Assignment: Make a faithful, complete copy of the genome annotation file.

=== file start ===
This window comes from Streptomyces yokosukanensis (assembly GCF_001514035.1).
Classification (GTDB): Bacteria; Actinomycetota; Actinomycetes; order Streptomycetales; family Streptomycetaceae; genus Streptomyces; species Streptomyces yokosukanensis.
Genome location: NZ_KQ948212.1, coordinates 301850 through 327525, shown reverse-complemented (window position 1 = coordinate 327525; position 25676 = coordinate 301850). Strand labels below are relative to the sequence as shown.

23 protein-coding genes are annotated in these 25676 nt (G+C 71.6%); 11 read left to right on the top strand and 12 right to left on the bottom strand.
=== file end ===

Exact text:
This window comes from Streptomyces yokosukanensis (assembly GCF_001514035.1).
Classification (GTDB): Bacteria; Actinomycetota; Actinomycetes; order Streptomycetales; family Streptomycetaceae; genus Streptomyces; species Streptomyces yokosukanensis.
Genome location: NZ_KQ948212.1, coordinates 301850 through 327525, shown reverse-complemented (window position 1 = coordinate 327525; position 25676 = coordinate 301850). Strand labels below are relative to the sequence as shown.

23 protein-coding genes are annotated in these 25676 nt (G+C 71.6%); 11 read left to right on the top strand and 12 right to left on the bottom strand.